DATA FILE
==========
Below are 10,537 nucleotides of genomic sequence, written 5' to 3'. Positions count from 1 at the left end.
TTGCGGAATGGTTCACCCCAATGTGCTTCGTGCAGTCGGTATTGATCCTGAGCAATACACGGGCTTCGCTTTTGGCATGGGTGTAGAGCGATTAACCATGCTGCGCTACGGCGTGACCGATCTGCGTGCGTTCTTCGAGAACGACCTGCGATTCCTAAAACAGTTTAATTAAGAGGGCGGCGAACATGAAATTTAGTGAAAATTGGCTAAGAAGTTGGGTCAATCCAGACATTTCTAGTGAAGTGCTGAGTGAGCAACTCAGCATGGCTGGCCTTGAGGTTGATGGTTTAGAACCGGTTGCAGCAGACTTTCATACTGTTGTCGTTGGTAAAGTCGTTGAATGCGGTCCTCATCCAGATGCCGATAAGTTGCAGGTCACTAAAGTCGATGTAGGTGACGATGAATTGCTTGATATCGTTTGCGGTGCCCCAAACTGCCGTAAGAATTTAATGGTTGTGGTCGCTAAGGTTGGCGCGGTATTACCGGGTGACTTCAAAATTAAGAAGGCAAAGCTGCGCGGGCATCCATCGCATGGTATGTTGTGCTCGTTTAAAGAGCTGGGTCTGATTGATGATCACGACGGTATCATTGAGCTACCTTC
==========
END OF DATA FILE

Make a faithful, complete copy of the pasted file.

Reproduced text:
Below are 10,537 nucleotides of genomic sequence, written 5' to 3'. Positions count from 1 at the left end.
TTGCGGAATGGTTCACCCCAATGTGCTTCGTGCAGTCGGTATTGATCCTGAGCAATACACGGGCTTCGCTTTTGGCATGGGTGTAGAGCGATTAACCATGCTGCGCTACGGCGTGACCGATCTGCGTGCGTTCTTCGAGAACGACCTGCGATTCCTAAAACAGTTTAATTAAGAGGGCGGCGAACATGAAATTTAGTGAAAATTGGCTAAGAAGTTGGGTCAATCCAGACATTTCTAGTGAAGTGCTGAGTGAGCAACTCAGCATGGCTGGCCTTGAGGTTGATGGTTTAGAACCGGTTGCAGCAGACTTTCATACTGTTGTCGTTGGTAAAGTCGTTGAATGCGGTCCTCATCCAGATGCCGATAAGTTGCAGGTCACTAAAGTCGATGTAGGTGACGATGAATTGCTTGATATCGTTTGCGGTGCCCCAAACTGCCGTAAGAATTTAATGGTTGTGGTCGCTAAGGTTGGCGCGGTATTACCGGGTGACTTCAAAATTAAGAAGGCAAAGCTGCGCGGGCATCCATCGCATGGTATGTTGTGCTCGTTTAAAGAGCTGGGTCTGATTGATGATCACGACGGTATCATTGAGCTACCTTC